There are so many problems here. The first is that we are not willing to pay for services online. When you post a letter, you pay for the envelope and stamp. But no-one is willing to pay to tweet or follow on Facebook. Me included. This leaves the online service utilities like Facebook and Twitter to try to make money in other ways, and it means that we have no say whatsoever in their terms and conditions. We aren’t Facebook or Twitter’s customers. The advertisers and people they sell our details to are.

The only say we have in how the service treats us is to stop using the service if we don’t like it. When a mass migration happens (remember MySpace?) that can kill off the business, but if we withdraw in ones and twos, it makes no difference.

The adult content on these sites is irrelevant to Facebook and Twitter’s customers, the advertisers. Despite what the porn panic people would have you believe, porn is not big business. The revenue we make from it is small beans compared with what a car manufacturer might make by persuading thousands more people to buy their hatchback. The majority of us watch porn, but only a small minority are willing to pay for it. So there’s just not enough money around for us to be big players in advertising.

While people are too afraid of the shame game to admit to liking porn, so they won’t complain on our behalf when it the axe falls on Tumblr and Twitter. They’ll just quietly watch us go, and wonder where else they’ll find their porn fix now.

We’ve almost lost the ability to be an adult online

In the rush to think of the children, we’ve nearly run out of places to be adults. We’ve certainly lost a lot of places to be sexual, even though a huge fraction of human communication is sexual in one way or another (just look at a typical perfume advert to see what I mean). We just can’t admit to liking it. We have to keep up the “us and them” shame game pretence.

You are running out of places to post those sexy selfies.

You are running out of ways to reach an audience with your erotic fiction.

You are running out of places to find out about sites that might interest you.

It’s not OK to be an adult on the internet. We’re an endangered species. The freedom of the current generation to find out about their fetishes and sexual identities online may not be available to the next generation. Do we really want to go back to the dark ages of worrying that being sexually dominant and into BDSM makes you a potential serial killer? Shouldn’t we be celebrating sexual diversity, the freedom of sexual information? After all, 99.99% of the people on this planet are the result of sex between two adults. What on earth is so wrong with seeing it and discussing it and enjoying it?

What can we do?

For the UK producers, the R18 regulations applying to online video on demand is kind of the last straw. We fight this or BDSM disappears from the UK. It’s the latest wave of site die-offs. I personally know of many which have closed, several which have moved abroad in the last three weeks, and the rest of us feel under threat like never before. Because we ARE under threat.

It is naive to think that the censors will stop at this, as they are proudly announcing their intention, with the support of government, to prevent us all accessing censored material from outside the UK.

So obviously, help fight the regulations. Tweet about it, sign petitions, organise protest, all the things I’ve spoken about in previous blogs.

But is there anything else we can do to prevent the large-scale creeping censorship?

First, don’t rely on any service where you are not the direct customer. Don’t blog on blogger, get a little bit of web space (ideally hosted in country with protected speech), install WordPress and do it yourself.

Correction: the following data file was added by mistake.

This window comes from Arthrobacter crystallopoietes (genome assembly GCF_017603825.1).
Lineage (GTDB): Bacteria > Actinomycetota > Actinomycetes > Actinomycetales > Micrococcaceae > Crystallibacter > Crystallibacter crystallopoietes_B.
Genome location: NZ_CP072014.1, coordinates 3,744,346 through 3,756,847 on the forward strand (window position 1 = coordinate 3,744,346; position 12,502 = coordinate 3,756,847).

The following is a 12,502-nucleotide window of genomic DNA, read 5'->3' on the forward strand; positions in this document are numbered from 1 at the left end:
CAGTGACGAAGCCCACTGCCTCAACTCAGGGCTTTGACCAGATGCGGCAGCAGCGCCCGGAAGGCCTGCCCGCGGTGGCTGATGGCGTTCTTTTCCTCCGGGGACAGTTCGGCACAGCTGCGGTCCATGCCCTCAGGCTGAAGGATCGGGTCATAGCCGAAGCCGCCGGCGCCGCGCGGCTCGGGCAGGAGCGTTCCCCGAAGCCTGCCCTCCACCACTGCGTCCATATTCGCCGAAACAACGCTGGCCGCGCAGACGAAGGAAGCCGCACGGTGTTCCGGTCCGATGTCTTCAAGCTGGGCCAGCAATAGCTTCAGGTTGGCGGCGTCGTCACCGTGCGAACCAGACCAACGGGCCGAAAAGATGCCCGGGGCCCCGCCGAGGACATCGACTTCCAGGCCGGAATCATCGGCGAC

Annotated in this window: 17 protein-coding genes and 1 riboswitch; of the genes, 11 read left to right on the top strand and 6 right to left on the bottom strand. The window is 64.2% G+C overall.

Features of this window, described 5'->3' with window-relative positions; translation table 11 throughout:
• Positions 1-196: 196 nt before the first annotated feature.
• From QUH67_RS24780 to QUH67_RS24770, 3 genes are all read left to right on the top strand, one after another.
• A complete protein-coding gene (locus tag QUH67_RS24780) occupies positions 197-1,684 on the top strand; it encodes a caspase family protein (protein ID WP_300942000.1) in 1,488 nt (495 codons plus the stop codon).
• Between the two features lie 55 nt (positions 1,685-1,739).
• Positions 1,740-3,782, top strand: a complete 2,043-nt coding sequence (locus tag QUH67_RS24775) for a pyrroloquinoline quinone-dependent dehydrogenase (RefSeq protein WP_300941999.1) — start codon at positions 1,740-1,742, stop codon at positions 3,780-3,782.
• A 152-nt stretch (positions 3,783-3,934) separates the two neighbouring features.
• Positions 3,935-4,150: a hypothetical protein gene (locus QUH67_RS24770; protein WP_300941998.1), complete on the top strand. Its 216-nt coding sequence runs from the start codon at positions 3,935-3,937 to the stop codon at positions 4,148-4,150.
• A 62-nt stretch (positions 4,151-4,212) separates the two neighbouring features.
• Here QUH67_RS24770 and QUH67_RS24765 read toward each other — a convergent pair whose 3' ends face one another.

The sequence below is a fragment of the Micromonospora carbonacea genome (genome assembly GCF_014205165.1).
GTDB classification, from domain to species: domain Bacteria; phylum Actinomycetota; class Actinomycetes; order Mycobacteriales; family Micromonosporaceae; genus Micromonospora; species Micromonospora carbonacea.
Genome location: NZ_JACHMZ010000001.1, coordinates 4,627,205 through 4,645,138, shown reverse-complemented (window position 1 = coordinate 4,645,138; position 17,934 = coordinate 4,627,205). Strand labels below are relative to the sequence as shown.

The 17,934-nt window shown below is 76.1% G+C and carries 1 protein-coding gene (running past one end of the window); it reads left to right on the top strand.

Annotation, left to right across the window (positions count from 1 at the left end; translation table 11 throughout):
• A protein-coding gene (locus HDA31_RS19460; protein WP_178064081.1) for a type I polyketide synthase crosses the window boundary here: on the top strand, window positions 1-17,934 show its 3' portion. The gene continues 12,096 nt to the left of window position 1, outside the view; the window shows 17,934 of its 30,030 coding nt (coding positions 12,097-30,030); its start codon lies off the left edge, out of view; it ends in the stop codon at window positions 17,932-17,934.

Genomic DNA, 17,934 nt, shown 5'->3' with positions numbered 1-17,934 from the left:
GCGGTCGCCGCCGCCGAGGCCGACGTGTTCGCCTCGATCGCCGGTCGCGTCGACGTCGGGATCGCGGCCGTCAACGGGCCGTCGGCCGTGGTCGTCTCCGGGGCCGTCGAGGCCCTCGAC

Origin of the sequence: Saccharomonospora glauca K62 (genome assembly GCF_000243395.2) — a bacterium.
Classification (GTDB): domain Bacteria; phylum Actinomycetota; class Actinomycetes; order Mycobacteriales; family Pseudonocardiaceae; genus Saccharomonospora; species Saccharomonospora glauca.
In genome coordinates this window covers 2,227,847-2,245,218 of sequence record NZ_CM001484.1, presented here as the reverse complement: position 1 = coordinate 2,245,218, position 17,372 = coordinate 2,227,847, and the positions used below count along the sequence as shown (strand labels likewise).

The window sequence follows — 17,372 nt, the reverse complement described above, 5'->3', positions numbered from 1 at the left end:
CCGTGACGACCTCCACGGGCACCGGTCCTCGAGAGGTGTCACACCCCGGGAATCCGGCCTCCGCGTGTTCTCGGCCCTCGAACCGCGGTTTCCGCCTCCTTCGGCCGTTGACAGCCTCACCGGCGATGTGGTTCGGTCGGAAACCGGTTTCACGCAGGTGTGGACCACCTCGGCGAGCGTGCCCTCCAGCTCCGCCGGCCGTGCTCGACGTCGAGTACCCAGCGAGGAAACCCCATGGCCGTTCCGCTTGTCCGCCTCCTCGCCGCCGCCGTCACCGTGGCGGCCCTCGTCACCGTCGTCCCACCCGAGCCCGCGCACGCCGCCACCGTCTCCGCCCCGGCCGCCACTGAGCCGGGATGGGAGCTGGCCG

There are free and open source social media projects, like SocialNet Federated services such as quitter and even more distributed intiatives like diaspora*. These are a long, long way from having critical mass but at least they are somewhat decentralised and are operated by people who want to facilitate communication rather than make money. We need to consider using those, and notifying our communities before we all get the axe from the existing social media companies.

I’m considering setting up a kink-friendly server for Twitter-equivalent social media – no idea how, or how much it would cost to run, but worth a go.

Then there’s Fetlife, which is an advertising supported not-a-real-utility but one whose entire selling point is the presence of fellow kinksters. I must admit I’ve always found it impenetrable, but I’ll give it more of a go. At least they make some of their money from paid subscribers, so they have some customers who use their service rather than advertise via it.

But if you upload video to Fetlife, you’d better believe the UK censor will come gunning for you once they killed off the cottage industry websites. Because they have a classic perverse incentive (they are funded by the people they decide are eligible to be regulated by them) they have defined TV like video on demand to encompass everyone putting video online, more or less. They WILL come for Fetlife sooner or late, if not stopped.

I didn’t get much joy advertising on Fetlife- I think it is largely preaching to the choir, because most of the people on there are already doing BDSM. So I’m not sure its a good way to reach newbies. And I’d be much happier if they implemented a Twitter-like section.

But it behooves us to support what facilities do exist, and to be pro-active in looking around for ways to protect our freedom of expression. You may not need the Tor browser to access your favourite sites today, but you’d do well to have it ready for the day the axe falls.

If anyone has any knowledge or experience of running microblogging services, especially via diaspora*, please get in touch as I am interested in setting up a pod for kink-friendly posting.

If anyone knows about payment via Bitcoin, or if there are better alternatives, I’d also love to hear from you.

I’ll see if I can get https: implemented for our sites.

What else should we be doing?